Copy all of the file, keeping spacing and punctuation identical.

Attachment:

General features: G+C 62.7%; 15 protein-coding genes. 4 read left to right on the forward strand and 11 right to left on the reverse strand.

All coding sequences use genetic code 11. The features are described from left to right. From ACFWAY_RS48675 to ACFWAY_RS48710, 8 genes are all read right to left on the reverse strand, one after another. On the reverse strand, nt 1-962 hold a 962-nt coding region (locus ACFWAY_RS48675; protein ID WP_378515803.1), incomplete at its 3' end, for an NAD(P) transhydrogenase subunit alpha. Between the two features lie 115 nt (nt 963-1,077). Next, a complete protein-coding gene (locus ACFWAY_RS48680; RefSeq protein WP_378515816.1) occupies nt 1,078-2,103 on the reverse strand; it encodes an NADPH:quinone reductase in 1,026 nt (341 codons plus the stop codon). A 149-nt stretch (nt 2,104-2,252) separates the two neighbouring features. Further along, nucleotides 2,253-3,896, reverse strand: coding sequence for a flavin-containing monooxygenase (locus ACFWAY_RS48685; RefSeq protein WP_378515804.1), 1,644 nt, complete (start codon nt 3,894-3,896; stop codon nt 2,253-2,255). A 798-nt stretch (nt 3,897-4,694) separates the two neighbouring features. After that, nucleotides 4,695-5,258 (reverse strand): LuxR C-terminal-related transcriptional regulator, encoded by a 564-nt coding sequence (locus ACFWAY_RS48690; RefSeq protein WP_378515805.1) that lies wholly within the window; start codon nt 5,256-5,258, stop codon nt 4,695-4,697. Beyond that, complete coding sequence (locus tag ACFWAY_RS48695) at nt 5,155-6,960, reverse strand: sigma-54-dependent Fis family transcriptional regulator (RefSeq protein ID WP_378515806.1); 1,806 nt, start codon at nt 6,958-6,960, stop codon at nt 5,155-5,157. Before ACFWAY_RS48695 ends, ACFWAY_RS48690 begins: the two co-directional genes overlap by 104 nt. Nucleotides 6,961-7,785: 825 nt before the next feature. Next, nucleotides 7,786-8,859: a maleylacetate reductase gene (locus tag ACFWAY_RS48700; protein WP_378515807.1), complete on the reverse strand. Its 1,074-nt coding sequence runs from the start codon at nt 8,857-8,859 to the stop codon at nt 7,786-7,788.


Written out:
General features: G+C 62.7%; 15 protein-coding genes. 4 read left to right on the forward strand and 11 right to left on the reverse strand.

All coding sequences use genetic code 11. The features are described from left to right. From ACFWAY_RS48675 to ACFWAY_RS48710, 8 genes are all read right to left on the reverse strand, one after another. On the reverse strand, nt 1-962 hold a 962-nt coding region (locus ACFWAY_RS48675; protein ID WP_378515803.1), incomplete at its 3' end, for an NAD(P) transhydrogenase subunit alpha. Between the two features lie 115 nt (nt 963-1,077). Next, a complete protein-coding gene (locus ACFWAY_RS48680; RefSeq protein WP_378515816.1) occupies nt 1,078-2,103 on the reverse strand; it encodes an NADPH:quinone reductase in 1,026 nt (341 codons plus the stop codon). A 149-nt stretch (nt 2,104-2,252) separates the two neighbouring features. Further along, nucleotides 2,253-3,896, reverse strand: coding sequence for a flavin-containing monooxygenase (locus ACFWAY_RS48685; RefSeq protein WP_378515804.1), 1,644 nt, complete (start codon nt 3,894-3,896; stop codon nt 2,253-2,255). A 798-nt stretch (nt 3,897-4,694) separates the two neighbouring features. After that, nucleotides 4,695-5,258 (reverse strand): LuxR C-terminal-related transcriptional regulator, encoded by a 564-nt coding sequence (locus ACFWAY_RS48690; RefSeq protein WP_378515805.1) that lies wholly within the window; start codon nt 5,256-5,258, stop codon nt 4,695-4,697. Beyond that, complete coding sequence (locus tag ACFWAY_RS48695) at nt 5,155-6,960, reverse strand: sigma-54-dependent Fis family transcriptional regulator (RefSeq protein ID WP_378515806.1); 1,806 nt, start codon at nt 6,958-6,960, stop codon at nt 5,155-5,157. Before ACFWAY_RS48695 ends, ACFWAY_RS48690 begins: the two co-directional genes overlap by 104 nt. Nucleotides 6,961-7,785: 825 nt before the next feature. Next, nucleotides 7,786-8,859: a maleylacetate reductase gene (locus tag ACFWAY_RS48700; protein WP_378515807.1), complete on the reverse strand. Its 1,074-nt coding sequence runs from the start codon at nt 8,857-8,859 to the stop codon at nt 7,786-7,788.